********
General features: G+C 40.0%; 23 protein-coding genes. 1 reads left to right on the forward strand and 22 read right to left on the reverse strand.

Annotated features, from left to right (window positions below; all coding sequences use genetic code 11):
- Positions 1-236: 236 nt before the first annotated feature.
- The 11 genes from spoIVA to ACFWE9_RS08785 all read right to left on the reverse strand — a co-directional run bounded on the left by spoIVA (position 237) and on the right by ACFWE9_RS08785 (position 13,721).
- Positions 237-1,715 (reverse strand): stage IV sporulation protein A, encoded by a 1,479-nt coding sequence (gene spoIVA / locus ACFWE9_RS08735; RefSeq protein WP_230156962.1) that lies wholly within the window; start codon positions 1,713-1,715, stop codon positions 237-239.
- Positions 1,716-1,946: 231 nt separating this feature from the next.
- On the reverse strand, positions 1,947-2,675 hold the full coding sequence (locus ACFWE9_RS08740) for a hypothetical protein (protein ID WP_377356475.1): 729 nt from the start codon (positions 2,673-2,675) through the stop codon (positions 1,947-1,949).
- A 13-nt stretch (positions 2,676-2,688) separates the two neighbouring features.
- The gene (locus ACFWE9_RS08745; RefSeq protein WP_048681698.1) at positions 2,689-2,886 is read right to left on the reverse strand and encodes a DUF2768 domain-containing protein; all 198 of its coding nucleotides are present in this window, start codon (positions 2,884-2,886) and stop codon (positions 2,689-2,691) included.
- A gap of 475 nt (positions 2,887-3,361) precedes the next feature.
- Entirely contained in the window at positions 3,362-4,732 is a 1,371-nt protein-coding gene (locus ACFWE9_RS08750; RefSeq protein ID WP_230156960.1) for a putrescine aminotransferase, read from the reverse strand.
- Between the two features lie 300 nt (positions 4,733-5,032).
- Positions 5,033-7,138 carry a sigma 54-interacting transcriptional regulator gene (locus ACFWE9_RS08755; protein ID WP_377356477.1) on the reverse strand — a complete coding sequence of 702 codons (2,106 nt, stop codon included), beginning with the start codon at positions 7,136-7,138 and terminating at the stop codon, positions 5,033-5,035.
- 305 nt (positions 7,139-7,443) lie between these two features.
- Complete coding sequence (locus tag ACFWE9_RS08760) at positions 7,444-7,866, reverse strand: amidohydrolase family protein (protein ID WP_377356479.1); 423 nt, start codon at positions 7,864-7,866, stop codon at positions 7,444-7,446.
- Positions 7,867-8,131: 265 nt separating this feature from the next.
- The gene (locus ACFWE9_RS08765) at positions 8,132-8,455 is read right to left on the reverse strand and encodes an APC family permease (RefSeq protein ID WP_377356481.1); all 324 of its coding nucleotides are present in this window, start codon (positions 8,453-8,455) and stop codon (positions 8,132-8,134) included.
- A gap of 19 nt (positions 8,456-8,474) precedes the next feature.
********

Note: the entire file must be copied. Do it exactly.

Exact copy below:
General features: G+C 40.0%; 23 protein-coding genes. 1 reads left to right on the forward strand and 22 read right to left on the reverse strand.

Annotated features, from left to right (window positions below; all coding sequences use genetic code 11):
- Positions 1-236: 236 nt before the first annotated feature.
- The 11 genes from spoIVA to ACFWE9_RS08785 all read right to left on the reverse strand — a co-directional run bounded on the left by spoIVA (position 237) and on the right by ACFWE9_RS08785 (position 13,721).
- Positions 237-1,715 (reverse strand): stage IV sporulation protein A, encoded by a 1,479-nt coding sequence (gene spoIVA / locus ACFWE9_RS08735; RefSeq protein WP_230156962.1) that lies wholly within the window; start codon positions 1,713-1,715, stop codon positions 237-239.
- Positions 1,716-1,946: 231 nt separating this feature from the next.
- On the reverse strand, positions 1,947-2,675 hold the full coding sequence (locus ACFWE9_RS08740) for a hypothetical protein (protein ID WP_377356475.1): 729 nt from the start codon (positions 2,673-2,675) through the stop codon (positions 1,947-1,949).
- A 13-nt stretch (positions 2,676-2,688) separates the two neighbouring features.
- The gene (locus ACFWE9_RS08745; RefSeq protein WP_048681698.1) at positions 2,689-2,886 is read right to left on the reverse strand and encodes a DUF2768 domain-containing protein; all 198 of its coding nucleotides are present in this window, start codon (positions 2,884-2,886) and stop codon (positions 2,689-2,691) included.
- A gap of 475 nt (positions 2,887-3,361) precedes the next feature.
- Entirely contained in the window at positions 3,362-4,732 is a 1,371-nt protein-coding gene (locus ACFWE9_RS08750; RefSeq protein ID WP_230156960.1) for a putrescine aminotransferase, read from the reverse strand.
- Between the two features lie 300 nt (positions 4,733-5,032).
- Positions 5,033-7,138 carry a sigma 54-interacting transcriptional regulator gene (locus ACFWE9_RS08755; protein ID WP_377356477.1) on the reverse strand — a complete coding sequence of 702 codons (2,106 nt, stop codon included), beginning with the start codon at positions 7,136-7,138 and terminating at the stop codon, positions 5,033-5,035.
- 305 nt (positions 7,139-7,443) lie between these two features.
- Complete coding sequence (locus tag ACFWE9_RS08760) at positions 7,444-7,866, reverse strand: amidohydrolase family protein (protein ID WP_377356479.1); 423 nt, start codon at positions 7,864-7,866, stop codon at positions 7,444-7,446.
- Positions 7,867-8,131: 265 nt separating this feature from the next.
- The gene (locus ACFWE9_RS08765) at positions 8,132-8,455 is read right to left on the reverse strand and encodes an APC family permease (RefSeq protein ID WP_377356481.1); all 324 of its coding nucleotides are present in this window, start codon (positions 8,453-8,455) and stop codon (positions 8,132-8,134) included.
- A gap of 19 nt (positions 8,456-8,474) precedes the next feature.